A mentally unstable Vietnam war veteran works as a night-time taxi driver in New York City where the perceived decadence and sleaze feeds his urge for violent action, attempting to save a preadolescent prostitute in the process.
Robert De Niro,
An entomologist searching for insects by the seaside is trapped by local villagers into living with a widow whose life task is digging up sand for them, and eventually develops strong feelings for her.
For two weeks, 20 male participants are hired to play prisoners and guards in a prison. The "prisoners" have to follow seemingly mild rules, and the "guards" are told to retain order without using physical violence.
Upon moving to Britain to get away from American violence, astrophysicist David Sumner and his wife Amy are bullied and taken advantage of by the locals hired to do construction. When David finally takes a stand it escalates quickly into a bloody battle as the locals assault his house. Written by
Andrew Hyatt <email@example.com>
According to the Peckinpah biography, "If They Move ... Kill 'Em!," about one-third of the viewers walked out of the movie's first preview, presumably put off by its violence. See more »
After Amy tells David to get some lettuce, David notices the addition symbol on his chalk board changed to subtract by Amy earlier on, when he draws it back on, the symbol before it jumps from being an addition to a subtraction symbol. See more »
David, give Niles to them. That's what they want. They just want him. Give them Niles, David!
They'll beat him to death.
I don't care! Get him out!
You really don't care, do you?
No, I don't.
No. I care. This is where I live. This is me. I will not allow violence against this house.
See more »
So you think movies are violent today, huh? Think again. Sam Peckinpah's highly charged, extremely intense, brutally violent 1971 pic is an underrated masterpiece, in my opinion, that redefined cinema violence forever (as if "The Wild Bunch" wasn't enough). It is one of the best directed, most fluidly edited pictures that I've seen in recent years. Today's films don't even come close.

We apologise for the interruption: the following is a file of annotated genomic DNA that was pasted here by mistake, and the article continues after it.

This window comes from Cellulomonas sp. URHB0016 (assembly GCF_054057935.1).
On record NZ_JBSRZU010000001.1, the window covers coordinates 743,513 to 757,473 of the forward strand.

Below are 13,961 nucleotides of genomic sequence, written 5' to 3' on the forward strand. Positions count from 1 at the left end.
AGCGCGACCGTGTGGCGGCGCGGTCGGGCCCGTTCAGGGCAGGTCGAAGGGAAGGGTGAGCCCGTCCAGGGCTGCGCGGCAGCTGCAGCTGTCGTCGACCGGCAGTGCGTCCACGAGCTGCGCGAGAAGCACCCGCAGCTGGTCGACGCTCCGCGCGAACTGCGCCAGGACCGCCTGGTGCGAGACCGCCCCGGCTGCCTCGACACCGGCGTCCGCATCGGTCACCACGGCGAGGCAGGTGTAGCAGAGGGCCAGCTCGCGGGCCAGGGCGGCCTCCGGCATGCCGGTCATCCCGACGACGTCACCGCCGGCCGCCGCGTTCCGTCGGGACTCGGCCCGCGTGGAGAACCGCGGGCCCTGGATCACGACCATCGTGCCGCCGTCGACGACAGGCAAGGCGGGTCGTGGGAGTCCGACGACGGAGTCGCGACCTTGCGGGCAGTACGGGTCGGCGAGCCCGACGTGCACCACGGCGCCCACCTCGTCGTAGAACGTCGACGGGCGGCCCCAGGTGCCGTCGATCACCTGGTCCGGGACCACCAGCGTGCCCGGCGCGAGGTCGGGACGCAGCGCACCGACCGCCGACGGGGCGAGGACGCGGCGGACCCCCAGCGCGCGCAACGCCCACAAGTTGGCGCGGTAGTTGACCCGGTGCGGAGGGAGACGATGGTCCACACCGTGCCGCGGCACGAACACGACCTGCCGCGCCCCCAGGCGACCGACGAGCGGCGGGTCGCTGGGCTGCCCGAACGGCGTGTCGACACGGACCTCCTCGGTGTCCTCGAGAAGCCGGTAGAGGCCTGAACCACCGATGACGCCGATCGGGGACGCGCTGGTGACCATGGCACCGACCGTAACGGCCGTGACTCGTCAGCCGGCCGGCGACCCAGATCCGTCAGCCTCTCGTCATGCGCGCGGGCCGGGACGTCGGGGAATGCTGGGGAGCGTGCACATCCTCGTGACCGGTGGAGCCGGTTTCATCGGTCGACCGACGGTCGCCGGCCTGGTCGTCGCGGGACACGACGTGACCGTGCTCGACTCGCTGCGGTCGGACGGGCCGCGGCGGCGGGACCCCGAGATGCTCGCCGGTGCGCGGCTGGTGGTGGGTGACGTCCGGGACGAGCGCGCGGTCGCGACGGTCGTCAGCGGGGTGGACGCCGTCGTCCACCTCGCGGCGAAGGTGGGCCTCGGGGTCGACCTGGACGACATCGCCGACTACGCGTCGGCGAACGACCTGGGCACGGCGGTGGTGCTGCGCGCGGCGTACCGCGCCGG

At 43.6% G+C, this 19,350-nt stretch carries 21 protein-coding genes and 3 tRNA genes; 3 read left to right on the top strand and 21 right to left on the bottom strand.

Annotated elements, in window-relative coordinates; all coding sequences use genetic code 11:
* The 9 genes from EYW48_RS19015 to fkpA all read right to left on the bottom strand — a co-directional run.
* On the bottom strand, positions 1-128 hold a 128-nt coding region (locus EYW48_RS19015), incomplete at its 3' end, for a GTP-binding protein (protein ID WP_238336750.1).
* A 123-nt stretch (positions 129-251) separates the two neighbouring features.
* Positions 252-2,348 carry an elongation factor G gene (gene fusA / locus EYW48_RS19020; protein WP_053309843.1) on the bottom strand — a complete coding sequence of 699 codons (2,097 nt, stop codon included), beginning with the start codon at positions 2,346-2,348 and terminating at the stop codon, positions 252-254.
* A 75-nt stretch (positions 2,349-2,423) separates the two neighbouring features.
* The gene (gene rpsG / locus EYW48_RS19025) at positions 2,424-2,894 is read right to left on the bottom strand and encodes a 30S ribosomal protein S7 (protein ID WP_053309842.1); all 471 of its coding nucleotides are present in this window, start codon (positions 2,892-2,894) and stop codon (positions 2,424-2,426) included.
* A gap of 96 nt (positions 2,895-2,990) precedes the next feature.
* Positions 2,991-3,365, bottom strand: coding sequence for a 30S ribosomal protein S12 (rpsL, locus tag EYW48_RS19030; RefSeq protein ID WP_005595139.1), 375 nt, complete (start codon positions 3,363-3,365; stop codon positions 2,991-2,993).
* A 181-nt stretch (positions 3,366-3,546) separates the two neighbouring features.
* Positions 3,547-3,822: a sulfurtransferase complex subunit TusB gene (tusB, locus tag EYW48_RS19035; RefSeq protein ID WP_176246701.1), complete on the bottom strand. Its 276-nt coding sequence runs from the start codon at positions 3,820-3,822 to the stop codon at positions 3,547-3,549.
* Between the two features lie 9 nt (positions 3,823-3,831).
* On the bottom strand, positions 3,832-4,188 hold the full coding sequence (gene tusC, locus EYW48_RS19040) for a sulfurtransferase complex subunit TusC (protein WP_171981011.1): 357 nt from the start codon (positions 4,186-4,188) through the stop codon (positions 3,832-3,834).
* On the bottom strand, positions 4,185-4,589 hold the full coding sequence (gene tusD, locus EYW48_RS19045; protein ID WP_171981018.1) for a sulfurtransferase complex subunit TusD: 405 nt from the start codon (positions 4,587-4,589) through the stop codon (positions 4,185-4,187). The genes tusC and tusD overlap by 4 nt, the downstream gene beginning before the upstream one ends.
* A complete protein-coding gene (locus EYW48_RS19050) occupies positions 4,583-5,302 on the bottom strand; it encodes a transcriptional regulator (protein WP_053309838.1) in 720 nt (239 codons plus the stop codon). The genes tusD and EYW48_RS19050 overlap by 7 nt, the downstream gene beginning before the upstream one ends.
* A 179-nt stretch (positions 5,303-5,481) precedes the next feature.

Allegedly banned in the U.K. to this very day, "Straw Dogs" came to me out of nowhere. I had heard good things about it, but never really caught onto it, until one day when I was at a video store browsing around for no apparent reason. I had absolutely no money and wasn't planning to buy anything when all of the sudden, I saw it . . .
I had never even seen the movie and I wanted to buy it! I mean, hey, it WAS the last one left.
So I took a huge risk, got a loan from my mother, used all the two-dollar bills I had been saving to pay her back, and bought it right out. And then, I viewed it later on that night, praying I hadn't wasted my time. AND: I was floored. The film literally knocked me out, kept me peeled to the screen at every instant, left me disturbed for days to come. I mean, let me tell you, go out and rent this, buy this, anything, just see it! Although it is moderately paced, the film remains intense the whole way, and takes an unexpected turn into extreme violence towards the legendary ending, a showdown worthy of multiple viewings (watch "Fear" to see an amateur retread).
So it goes like this: Hoffman plays a wimpy mathematician who flees with his wife George to the peaceful countryside (to get away from violence!), only to be ravaged by the locals who just wanna start trouble. It is the ultimate test of manhood, showing us (in a somewhat biased manner) that it takes aggression to get what you want and keep what you have. You'll be amazed at Hoffman's "transformation" (we all know deep down that EVERYONE'S got it in them somewhere), but it makes you think, especially when Hoffman has to defend his home from several large armed men WITHOUT USING ANY WEAPONS, only his brains and some household appliances.
I'm surprised that this is such a forgotten film. There aren't enough people who can actually claim to have seen this picture or even know what it's about. I find that hard to ingest, being that it was one of the most controversial films of its day. But it IS very brutal, especially the once trimmed rape scene, restored on my copy, a scene that I find to be the most intense. However, today's moviegoers may not agree.
So see "Straw Dogs," the movie that single-handedly turned me into a Peckinpah fan. The editing is Oscar-worthy, the acting is magnificent, the situations are well thought out, and the characters are fleshed to the bone (sometimes literally). I promise you won't leave disappointed.
#5 on my Top 200 List, **** outta **** on my personal scale.
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